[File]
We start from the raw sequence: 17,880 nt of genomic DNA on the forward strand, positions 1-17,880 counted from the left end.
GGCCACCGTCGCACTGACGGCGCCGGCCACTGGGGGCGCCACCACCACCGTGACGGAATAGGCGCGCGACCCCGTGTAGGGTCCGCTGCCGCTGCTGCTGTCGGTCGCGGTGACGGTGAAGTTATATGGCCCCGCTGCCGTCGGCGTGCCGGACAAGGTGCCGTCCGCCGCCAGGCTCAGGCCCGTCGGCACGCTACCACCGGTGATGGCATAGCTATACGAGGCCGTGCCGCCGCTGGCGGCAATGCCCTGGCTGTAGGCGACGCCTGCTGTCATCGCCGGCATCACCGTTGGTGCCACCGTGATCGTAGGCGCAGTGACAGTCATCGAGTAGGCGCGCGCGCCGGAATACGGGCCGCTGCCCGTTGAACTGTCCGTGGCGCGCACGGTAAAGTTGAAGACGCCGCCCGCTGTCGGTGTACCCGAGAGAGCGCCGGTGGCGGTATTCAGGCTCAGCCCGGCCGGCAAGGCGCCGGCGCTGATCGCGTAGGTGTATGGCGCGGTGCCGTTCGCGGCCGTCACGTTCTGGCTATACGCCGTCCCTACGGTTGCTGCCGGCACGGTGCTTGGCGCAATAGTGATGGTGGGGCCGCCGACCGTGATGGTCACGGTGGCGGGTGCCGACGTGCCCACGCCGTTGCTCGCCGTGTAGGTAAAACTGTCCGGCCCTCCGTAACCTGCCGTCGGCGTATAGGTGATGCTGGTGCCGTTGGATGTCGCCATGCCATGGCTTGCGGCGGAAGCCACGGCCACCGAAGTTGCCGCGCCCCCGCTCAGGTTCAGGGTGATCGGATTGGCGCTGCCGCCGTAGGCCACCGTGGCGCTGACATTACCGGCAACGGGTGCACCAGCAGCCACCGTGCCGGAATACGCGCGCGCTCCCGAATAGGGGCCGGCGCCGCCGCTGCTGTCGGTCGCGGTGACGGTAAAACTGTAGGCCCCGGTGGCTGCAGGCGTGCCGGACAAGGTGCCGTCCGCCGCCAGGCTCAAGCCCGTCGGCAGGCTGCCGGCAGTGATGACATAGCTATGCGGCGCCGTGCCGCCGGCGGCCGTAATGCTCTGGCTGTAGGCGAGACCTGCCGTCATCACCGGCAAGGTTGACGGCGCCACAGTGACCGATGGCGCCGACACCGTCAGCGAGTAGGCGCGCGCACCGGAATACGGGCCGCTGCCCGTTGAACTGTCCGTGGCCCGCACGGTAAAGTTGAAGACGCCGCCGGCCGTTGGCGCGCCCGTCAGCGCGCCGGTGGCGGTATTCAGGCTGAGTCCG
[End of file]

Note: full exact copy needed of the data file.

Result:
We start from the raw sequence: 17,880 nt of genomic DNA on the forward strand, positions 1-17,880 counted from the left end.
GGCCACCGTCGCACTGACGGCGCCGGCCACTGGGGGCGCCACCACCACCGTGACGGAATAGGCGCGCGACCCCGTGTAGGGTCCGCTGCCGCTGCTGCTGTCGGTCGCGGTGACGGTGAAGTTATATGGCCCCGCTGCCGTCGGCGTGCCGGACAAGGTGCCGTCCGCCGCCAGGCTCAGGCCCGTCGGCACGCTACCACCGGTGATGGCATAGCTATACGAGGCCGTGCCGCCGCTGGCGGCAATGCCCTGGCTGTAGGCGACGCCTGCTGTCATCGCCGGCATCACCGTTGGTGCCACCGTGATCGTAGGCGCAGTGACAGTCATCGAGTAGGCGCGCGCGCCGGAATACGGGCCGCTGCCCGTTGAACTGTCCGTGGCGCGCACGGTAAAGTTGAAGACGCCGCCCGCTGTCGGTGTACCCGAGAGAGCGCCGGTGGCGGTATTCAGGCTCAGCCCGGCCGGCAAGGCGCCGGCGCTGATCGCGTAGGTGTATGGCGCGGTGCCGTTCGCGGCCGTCACGTTCTGGCTATACGCCGTCCCTACGGTTGCTGCCGGCACGGTGCTTGGCGCAATAGTGATGGTGGGGCCGCCGACCGTGATGGTCACGGTGGCGGGTGCCGACGTGCCCACGCCGTTGCTCGCCGTGTAGGTAAAACTGTCCGGCCCTCCGTAACCTGCCGTCGGCGTATAGGTGATGCTGGTGCCGTTGGATGTCGCCATGCCATGGCTTGCGGCGGAAGCCACGGCCACCGAAGTTGCCGCGCCCCCGCTCAGGTTCAGGGTGATCGGATTGGCGCTGCCGCCGTAGGCCACCGTGGCGCTGACATTACCGGCAACGGGTGCACCAGCAGCCACCGTGCCGGAATACGCGCGCGCTCCCGAATAGGGGCCGGCGCCGCCGCTGCTGTCGGTCGCGGTGACGGTAAAACTGTAGGCCCCGGTGGCTGCAGGCGTGCCGGACAAGGTGCCGTCCGCCGCCAGGCTCAAGCCCGTCGGCAGGCTGCCGGCAGTGATGACATAGCTATGCGGCGCCGTGCCGCCGGCGGCCGTAATGCTCTGGCTGTAGGCGAGACCTGCCGTCATCACCGGCAAGGTTGACGGCGCCACAGTGACCGATGGCGCCGACACCGTCAGCGAGTAGGCGCGCGCACCGGAATACGGGCCGCTGCCCGTTGAACTGTCCGTGGCCCGCACGGTAAAGTTGAAGACGCCGCCGGCCGTTGGCGCGCCCGTCAGCGCGCCGGTGGCGGTATTCAGGCTGAGTCCG